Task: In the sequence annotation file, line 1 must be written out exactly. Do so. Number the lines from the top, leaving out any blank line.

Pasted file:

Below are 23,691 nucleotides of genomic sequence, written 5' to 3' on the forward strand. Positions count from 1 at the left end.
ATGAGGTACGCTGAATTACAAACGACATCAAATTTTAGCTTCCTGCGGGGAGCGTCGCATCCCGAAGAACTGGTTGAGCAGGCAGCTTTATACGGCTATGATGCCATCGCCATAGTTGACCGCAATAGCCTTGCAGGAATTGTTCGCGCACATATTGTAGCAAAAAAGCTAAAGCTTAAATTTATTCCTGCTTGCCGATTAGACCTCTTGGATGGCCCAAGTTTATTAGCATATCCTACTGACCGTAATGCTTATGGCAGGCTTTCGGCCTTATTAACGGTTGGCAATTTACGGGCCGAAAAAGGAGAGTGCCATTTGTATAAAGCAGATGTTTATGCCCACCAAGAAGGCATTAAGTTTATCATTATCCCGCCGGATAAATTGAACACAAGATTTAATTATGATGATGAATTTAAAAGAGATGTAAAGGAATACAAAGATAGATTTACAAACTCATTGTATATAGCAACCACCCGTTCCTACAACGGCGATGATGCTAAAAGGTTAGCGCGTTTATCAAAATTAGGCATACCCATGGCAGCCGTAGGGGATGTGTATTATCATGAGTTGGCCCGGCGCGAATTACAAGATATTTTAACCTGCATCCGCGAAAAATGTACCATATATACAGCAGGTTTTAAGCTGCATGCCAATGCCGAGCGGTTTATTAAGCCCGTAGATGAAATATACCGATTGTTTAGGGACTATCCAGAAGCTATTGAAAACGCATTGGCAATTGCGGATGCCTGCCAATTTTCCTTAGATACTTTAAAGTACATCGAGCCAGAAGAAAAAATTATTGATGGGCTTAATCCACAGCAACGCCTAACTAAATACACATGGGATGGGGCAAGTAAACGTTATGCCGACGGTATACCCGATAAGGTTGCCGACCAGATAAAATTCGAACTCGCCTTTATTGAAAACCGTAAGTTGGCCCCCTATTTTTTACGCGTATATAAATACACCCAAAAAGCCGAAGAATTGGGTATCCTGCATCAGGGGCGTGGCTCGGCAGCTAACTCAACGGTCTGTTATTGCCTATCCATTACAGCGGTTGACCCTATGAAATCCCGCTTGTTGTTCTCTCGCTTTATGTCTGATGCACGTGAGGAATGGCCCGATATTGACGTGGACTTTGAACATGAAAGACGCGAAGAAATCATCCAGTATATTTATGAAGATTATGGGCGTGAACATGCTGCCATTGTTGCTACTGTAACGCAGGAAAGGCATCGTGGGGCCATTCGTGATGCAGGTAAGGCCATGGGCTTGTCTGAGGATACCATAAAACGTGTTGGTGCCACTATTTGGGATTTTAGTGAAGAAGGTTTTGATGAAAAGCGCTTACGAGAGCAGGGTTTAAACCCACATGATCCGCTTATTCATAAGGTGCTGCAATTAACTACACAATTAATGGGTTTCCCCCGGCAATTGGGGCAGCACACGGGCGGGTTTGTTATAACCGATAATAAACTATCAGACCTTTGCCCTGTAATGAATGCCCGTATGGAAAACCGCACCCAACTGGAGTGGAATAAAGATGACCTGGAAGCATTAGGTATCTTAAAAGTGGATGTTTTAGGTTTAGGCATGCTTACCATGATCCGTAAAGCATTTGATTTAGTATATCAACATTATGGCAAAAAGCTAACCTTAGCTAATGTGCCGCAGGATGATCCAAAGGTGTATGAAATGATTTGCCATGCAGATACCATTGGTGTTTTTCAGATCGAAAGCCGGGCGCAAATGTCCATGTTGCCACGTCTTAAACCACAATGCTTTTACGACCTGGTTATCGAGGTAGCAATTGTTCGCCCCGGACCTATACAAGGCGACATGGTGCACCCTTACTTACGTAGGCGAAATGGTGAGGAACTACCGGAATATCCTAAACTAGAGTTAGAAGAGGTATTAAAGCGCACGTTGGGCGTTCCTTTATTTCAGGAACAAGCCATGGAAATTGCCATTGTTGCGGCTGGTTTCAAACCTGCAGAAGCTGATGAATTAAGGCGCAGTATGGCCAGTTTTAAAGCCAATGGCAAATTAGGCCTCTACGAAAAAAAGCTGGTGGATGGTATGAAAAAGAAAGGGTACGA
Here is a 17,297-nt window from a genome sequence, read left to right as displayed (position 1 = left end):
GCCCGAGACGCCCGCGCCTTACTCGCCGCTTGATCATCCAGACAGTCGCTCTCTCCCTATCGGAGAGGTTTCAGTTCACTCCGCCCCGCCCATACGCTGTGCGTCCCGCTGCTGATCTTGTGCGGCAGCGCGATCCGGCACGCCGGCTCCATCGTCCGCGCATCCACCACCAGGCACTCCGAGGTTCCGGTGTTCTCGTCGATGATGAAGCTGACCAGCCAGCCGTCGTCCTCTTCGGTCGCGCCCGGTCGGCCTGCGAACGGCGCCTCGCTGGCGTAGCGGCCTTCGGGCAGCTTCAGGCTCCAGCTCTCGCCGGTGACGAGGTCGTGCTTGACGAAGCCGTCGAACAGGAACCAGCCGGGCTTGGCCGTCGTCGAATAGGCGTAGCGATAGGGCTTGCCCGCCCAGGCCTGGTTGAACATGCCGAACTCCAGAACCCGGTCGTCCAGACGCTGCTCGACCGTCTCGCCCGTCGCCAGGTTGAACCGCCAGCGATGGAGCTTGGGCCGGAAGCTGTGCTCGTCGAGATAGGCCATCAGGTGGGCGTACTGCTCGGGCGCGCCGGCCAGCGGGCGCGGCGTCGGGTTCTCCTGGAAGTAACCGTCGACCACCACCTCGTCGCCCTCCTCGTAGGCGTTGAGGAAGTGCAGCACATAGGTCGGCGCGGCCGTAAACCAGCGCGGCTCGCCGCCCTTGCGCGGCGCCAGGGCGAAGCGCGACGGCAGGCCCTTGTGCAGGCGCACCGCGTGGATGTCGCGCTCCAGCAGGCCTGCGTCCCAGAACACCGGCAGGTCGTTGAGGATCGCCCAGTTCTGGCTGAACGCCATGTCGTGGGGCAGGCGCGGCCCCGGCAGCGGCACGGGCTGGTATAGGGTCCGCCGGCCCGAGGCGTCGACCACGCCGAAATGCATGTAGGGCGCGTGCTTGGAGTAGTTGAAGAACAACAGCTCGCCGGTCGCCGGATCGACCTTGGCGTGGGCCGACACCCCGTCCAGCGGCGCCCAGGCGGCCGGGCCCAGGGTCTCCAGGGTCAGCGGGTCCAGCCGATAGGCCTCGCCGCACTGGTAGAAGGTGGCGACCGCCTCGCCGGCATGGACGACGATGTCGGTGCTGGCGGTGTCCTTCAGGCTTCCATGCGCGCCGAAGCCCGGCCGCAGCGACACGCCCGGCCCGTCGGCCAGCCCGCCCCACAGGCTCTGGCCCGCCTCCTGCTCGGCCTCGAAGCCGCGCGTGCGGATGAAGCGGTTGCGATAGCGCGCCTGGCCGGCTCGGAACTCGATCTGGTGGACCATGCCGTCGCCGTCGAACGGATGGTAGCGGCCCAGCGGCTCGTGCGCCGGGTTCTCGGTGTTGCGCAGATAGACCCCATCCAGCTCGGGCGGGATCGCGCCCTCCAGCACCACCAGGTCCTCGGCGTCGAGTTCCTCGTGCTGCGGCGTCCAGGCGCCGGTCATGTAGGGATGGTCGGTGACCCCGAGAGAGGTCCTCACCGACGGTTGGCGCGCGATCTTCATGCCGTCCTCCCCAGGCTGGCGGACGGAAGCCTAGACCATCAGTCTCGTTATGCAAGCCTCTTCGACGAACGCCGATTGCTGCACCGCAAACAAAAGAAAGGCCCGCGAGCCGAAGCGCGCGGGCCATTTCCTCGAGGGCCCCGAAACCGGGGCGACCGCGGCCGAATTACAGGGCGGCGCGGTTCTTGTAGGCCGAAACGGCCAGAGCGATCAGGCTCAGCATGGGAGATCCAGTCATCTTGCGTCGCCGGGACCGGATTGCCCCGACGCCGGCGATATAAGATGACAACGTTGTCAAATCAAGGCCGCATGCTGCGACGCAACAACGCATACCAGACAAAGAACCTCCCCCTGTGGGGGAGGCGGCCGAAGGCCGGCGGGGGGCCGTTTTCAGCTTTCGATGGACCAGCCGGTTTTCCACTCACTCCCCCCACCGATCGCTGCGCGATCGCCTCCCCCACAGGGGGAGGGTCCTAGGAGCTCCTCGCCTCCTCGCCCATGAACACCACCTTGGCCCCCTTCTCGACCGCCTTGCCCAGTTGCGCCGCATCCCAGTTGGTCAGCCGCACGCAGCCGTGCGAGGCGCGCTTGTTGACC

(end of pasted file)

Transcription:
Below are 23,691 nucleotides of genomic sequence, written 5' to 3' on the forward strand. Positions count from 1 at the left end.